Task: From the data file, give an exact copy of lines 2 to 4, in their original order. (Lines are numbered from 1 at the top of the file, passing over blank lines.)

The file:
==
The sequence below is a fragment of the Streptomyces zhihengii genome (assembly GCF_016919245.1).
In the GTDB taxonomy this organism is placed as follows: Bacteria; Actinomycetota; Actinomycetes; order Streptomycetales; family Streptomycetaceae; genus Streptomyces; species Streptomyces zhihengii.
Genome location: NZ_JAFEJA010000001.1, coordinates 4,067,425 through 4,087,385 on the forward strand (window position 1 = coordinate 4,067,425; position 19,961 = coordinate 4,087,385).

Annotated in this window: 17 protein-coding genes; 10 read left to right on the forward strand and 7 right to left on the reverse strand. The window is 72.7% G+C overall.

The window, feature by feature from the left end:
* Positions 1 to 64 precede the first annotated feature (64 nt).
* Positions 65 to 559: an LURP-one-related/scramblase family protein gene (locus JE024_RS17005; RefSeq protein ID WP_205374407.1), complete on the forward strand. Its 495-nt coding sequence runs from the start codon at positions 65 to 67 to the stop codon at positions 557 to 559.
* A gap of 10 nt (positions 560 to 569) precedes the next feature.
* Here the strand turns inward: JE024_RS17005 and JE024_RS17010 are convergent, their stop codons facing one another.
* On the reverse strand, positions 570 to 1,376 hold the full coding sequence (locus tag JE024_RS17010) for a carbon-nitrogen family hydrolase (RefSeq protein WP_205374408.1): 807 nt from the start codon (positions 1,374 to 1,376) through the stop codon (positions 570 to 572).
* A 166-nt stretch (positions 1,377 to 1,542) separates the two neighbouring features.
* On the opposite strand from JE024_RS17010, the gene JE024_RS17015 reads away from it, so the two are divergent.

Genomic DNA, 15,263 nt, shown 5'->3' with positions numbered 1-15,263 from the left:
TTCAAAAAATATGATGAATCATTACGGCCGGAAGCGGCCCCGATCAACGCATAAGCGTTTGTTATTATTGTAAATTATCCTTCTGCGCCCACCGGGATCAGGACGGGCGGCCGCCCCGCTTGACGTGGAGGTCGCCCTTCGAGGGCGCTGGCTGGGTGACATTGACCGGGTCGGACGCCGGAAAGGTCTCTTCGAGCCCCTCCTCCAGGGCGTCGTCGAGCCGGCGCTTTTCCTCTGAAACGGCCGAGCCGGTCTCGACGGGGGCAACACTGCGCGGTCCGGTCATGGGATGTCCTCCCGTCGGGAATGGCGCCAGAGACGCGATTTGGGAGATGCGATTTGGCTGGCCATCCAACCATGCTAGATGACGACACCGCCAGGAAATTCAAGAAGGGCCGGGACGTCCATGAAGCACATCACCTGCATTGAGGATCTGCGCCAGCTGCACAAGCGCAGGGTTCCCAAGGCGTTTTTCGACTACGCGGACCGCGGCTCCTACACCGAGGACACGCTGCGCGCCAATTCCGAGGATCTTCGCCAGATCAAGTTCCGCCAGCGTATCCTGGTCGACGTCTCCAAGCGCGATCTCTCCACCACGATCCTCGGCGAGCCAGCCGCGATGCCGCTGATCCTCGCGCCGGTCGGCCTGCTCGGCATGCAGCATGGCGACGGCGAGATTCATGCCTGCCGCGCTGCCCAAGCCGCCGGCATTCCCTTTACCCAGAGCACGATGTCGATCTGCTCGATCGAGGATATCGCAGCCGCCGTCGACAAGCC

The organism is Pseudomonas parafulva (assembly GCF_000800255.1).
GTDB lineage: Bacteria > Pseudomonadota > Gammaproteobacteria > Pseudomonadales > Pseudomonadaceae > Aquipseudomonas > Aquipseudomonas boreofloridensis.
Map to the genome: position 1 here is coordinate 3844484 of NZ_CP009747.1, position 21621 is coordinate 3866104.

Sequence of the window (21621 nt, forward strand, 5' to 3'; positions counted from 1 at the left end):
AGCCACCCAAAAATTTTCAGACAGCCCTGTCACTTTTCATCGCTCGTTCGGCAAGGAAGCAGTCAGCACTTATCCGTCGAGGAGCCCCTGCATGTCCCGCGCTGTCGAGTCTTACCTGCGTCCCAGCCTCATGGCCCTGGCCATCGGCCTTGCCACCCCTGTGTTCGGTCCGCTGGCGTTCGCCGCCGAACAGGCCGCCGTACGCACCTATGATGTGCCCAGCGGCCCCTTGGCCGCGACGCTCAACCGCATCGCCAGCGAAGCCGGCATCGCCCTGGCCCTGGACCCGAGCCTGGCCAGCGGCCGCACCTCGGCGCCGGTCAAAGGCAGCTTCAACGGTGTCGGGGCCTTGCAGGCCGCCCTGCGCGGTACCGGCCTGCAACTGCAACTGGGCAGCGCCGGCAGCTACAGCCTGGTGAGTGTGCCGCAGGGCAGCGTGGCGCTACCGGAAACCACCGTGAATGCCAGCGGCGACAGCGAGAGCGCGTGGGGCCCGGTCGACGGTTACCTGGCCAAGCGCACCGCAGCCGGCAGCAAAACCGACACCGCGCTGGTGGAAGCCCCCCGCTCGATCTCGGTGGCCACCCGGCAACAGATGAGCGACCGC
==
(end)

In the GTDB taxonomy this organism is placed as follows: Bacteria; Actinomycetota; Actinomycetes; order Streptomycetales; family Streptomycetaceae; genus Streptomyces; species Streptomyces zhihengii.
Genome location: NZ_JAFEJA010000001.1, coordinates 4,067,425 through 4,087,385 on the forward strand (window position 1 = coordinate 4,067,425; position 19,961 = coordinate 4,087,385).

Annotated in this window: 17 protein-coding genes; 10 read left to right on the forward strand and 7 right to left on the reverse strand. The window is 72.7% G+C overall.